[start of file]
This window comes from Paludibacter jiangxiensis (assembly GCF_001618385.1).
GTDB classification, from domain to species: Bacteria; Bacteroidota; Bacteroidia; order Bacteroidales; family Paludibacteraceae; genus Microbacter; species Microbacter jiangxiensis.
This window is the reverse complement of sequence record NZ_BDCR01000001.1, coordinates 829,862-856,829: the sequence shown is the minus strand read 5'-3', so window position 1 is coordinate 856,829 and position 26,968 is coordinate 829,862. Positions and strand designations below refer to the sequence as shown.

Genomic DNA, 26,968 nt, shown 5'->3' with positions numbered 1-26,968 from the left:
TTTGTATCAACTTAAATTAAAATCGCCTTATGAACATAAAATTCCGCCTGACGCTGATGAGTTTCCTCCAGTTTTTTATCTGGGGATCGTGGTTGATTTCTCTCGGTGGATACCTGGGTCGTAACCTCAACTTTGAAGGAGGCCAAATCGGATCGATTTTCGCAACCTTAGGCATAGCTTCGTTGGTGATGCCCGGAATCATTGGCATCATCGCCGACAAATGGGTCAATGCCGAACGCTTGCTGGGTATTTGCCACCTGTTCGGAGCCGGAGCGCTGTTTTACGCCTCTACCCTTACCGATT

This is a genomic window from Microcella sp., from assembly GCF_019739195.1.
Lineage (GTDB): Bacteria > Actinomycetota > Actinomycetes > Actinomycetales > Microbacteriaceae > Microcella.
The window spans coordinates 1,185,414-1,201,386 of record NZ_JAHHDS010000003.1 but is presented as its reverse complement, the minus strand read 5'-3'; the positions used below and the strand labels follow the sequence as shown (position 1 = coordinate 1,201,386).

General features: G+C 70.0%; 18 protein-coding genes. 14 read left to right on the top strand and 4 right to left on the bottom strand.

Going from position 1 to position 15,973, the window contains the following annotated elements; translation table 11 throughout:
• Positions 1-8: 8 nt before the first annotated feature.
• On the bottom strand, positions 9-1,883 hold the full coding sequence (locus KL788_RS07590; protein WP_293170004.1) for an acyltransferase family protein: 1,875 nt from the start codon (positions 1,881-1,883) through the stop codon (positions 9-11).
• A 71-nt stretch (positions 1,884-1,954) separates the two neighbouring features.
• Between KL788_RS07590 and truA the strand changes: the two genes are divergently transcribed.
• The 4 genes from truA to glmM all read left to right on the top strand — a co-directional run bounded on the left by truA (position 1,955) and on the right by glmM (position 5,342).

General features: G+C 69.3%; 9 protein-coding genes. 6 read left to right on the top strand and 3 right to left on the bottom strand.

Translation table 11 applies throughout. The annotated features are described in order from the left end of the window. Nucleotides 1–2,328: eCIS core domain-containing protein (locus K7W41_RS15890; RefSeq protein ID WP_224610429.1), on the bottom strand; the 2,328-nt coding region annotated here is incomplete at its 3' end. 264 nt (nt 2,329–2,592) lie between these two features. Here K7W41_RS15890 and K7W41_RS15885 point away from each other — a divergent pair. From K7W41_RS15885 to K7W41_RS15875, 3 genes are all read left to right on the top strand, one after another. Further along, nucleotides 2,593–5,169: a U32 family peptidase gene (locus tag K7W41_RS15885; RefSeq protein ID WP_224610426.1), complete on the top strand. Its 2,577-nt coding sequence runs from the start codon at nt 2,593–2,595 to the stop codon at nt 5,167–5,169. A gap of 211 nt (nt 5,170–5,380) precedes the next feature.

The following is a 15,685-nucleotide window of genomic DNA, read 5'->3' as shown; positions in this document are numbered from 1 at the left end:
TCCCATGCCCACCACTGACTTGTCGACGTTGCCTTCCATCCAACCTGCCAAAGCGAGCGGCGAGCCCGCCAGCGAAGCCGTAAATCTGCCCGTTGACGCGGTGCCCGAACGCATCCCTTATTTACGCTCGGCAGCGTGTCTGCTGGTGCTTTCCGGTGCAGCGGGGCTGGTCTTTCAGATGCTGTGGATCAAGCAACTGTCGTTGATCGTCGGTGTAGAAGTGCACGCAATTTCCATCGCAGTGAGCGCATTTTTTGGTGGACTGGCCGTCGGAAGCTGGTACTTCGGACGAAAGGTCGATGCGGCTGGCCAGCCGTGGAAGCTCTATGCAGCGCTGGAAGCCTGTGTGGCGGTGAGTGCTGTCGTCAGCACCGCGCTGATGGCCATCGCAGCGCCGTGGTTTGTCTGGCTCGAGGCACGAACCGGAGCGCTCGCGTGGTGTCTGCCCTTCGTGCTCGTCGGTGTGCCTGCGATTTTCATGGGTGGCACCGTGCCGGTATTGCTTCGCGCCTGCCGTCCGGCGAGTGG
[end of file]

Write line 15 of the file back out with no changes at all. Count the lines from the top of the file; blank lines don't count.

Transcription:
• The 4 genes from truA to glmM all read left to right on the top strand — a co-directional run bounded on the left by truA (position 1,955) and on the right by glmM (position 5,342).